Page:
Five-year survival rates for pediatric and adult cancer are 81.5% and 66%, respectively. Currently in the United States, there are over 12 million cancer survivors, representing about 3.8% of the population. Importantly, many of these survivors face a significantly increased risk of late occurring serious morbidity or premature mortality. Fortunately, the incidence and severity of many late effects of therapy can be reduced with cancer control strategies. Based upon the evidence of the long-term health risks of cancer survivors and the potential to modify these outcomes, the authors of the two survivorship-focused Institute of Medicine reports recommend lifelong medical care for all cancer survivors. The goals of my research are to reduce premature mortality and serious morbidity associated with common late effects, in particular radiation-induced breast cancer, and to improve the quality of risk-based survivorship health care. Two studies are proposed. Study 1. Promoting breast cancer surveillance and reducing health disparities among female Hodgkin lymphoma survivors treated for a pediatric or young adult cancer with chest radiation. Project 1 - Characterizing Risk Using the updated 2008 Childhood Cancer Survivor Study (CCSS) second malignant neoplasm dataset, we aim to 1) estimate the standardized incidence ratio (SIR) and the absolute excess risk (AER) of breast cancer in women who were treated with chest radiation for a pediatric malignancy relative to the general US population and 2) describe the cumulative incidence of breast cancer in this population as a function of the number of years post radiation exposure and of attained age. Project 2 - Communicating Risk Among female Hodgkin lymphoma survivors, ages 25-49 years, with a history of chest radiation, and seen in the MSKCC outpatient setting, we will conduct in-depth interviews (N=20 or saturation of themes) to evaluate the usability and acceptability of the EMPOWER Education Toolkit for communicating breast cancer risk in the clinical setting. Project 3 - Barriers to Risk Reduction Among Ethnic Minorities Identify potentially eligible, ethnic minority female Hodgkin lymphoma survivors living in the New York City area for a future intervention trial aimed at increasing breast cancer surveillance rates. We will work with cancer centers, community-based oncologists in the New York City area, the local chapter of the Leukemia &Lymphoma Society and through collaboration with the MSKCC Immigrant Health and Cancer Disparities Service. From a sample of women in this eligible pool, characterize the barriers and facilitators to breast cancer surveillance through qualitative study using in-depth interviews (N=10) followed by focus group interviews (N=3 groups: African American, Latina, and Asian). Study 2. Bridging Primary Care and Oncology and the Shared Care Model Project 4 - Predicting Risk Using CCSS data, develop and validate a risk-prediction model to predict the likelihood of serious health condition by treatment exposure among long-term survivors of childhood cancer. Project 5 - Risk-Based Transition of Care Conduct a 12-month feasibility study to (1) determine the proportion of eligible survivors and PCPs who will: (a) enroll and (b) complete the baseline and 12-month measurements;(2) estimate resources needed by MSKCC to conduct the study;(3) test usability and refine outcome measurements. The target populations are early stage breast cancer survivors (N=341) at MSKCC being transitioned to PCPs (N=20) at two community-based groups. Outcome measures will include adherence to follow-up guidelines, participant satisfaction (patient, PCP), and understanding/clarity/utility of the MSKCC Survivorship Care Plan (patient, PCP). Project 6 Consensus-Building on Survivorship Care The three aims of this project are to: (1) obtain funding for a 2-day summit meeting of key stakeholders focused on the delivery of survivorship care;(2) convene the meeting;and (3) develop a strategic plan for transitioning survivors to primary care physicians. The key stakeholders will be national and community leaders in oncology, primary care, nursing, payers, and cancer survivors. Mentoring Plan: In addition, in the proposed K05 grant, I will mentor five early career investigators who are investigating: methods to reduce health disparities of socioeconomically disadvantaged ethnic minority women who have breast cancer and subsequently experience delays in returning to work;cisplatin-related endothelial dysfunction;cardiovascular disease following mediastinal irradiation;colorectal and breast cancer survivorship care plans;and mechanisms leading to insulin resistance following cancer therapy.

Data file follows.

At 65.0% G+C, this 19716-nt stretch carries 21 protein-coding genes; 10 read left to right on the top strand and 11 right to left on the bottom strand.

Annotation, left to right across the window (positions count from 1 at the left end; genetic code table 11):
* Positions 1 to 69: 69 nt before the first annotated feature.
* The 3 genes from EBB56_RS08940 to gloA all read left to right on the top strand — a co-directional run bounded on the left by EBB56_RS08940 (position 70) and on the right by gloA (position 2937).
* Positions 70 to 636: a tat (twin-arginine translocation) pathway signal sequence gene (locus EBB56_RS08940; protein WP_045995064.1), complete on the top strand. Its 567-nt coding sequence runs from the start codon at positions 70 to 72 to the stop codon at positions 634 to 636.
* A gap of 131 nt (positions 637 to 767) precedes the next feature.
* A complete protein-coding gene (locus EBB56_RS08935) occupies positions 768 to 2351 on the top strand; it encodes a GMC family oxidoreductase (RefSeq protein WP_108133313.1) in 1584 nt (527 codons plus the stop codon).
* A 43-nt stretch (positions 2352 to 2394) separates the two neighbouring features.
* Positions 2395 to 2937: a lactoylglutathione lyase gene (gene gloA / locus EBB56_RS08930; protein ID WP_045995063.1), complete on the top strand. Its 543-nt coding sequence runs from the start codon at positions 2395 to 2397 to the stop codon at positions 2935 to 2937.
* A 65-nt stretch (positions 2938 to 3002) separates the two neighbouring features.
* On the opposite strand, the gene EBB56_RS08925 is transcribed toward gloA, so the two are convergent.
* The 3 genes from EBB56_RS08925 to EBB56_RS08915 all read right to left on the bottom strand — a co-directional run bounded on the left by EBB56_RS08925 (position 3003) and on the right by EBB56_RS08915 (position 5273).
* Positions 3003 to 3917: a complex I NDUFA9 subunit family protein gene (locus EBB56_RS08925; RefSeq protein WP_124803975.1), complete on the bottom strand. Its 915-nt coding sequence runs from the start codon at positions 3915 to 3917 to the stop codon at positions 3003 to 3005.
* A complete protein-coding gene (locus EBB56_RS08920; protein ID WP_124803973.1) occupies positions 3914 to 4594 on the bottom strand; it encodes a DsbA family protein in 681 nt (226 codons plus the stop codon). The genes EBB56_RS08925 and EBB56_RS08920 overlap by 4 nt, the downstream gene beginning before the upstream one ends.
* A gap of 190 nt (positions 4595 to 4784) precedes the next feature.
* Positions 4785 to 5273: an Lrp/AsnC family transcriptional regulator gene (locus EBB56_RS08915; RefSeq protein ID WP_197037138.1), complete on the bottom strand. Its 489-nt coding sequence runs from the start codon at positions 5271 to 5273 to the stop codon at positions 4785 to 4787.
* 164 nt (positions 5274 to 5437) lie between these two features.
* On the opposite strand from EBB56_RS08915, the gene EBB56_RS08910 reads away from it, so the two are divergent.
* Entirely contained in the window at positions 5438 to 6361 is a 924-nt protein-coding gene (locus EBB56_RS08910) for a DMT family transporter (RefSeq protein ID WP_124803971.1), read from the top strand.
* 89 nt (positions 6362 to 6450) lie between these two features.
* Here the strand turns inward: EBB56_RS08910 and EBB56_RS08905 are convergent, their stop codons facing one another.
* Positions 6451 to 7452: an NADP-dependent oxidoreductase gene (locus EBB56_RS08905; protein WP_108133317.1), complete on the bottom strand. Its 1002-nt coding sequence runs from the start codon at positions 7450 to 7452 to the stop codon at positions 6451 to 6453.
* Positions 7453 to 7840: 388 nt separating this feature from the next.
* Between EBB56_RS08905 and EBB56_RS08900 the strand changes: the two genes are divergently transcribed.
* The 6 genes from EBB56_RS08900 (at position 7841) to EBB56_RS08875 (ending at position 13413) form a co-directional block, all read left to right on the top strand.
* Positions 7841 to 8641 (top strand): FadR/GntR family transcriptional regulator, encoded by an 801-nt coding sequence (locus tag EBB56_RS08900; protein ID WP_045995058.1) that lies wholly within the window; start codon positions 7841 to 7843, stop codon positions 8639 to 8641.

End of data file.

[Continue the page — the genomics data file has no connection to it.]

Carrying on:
This study is focused on improving outcomes of cancer survivors. The goals are to systematically mentor early career investigators studying survivorship outcomes and conduct two research studies aimed at: (1) promoting breast cancer surveillance and reducing health disparities among female Hodgkin lymphoma survivors treated for a pediatric or young adult cancer with chest radiation;and (2) bridging primary care and oncology and promoting the shared care model.
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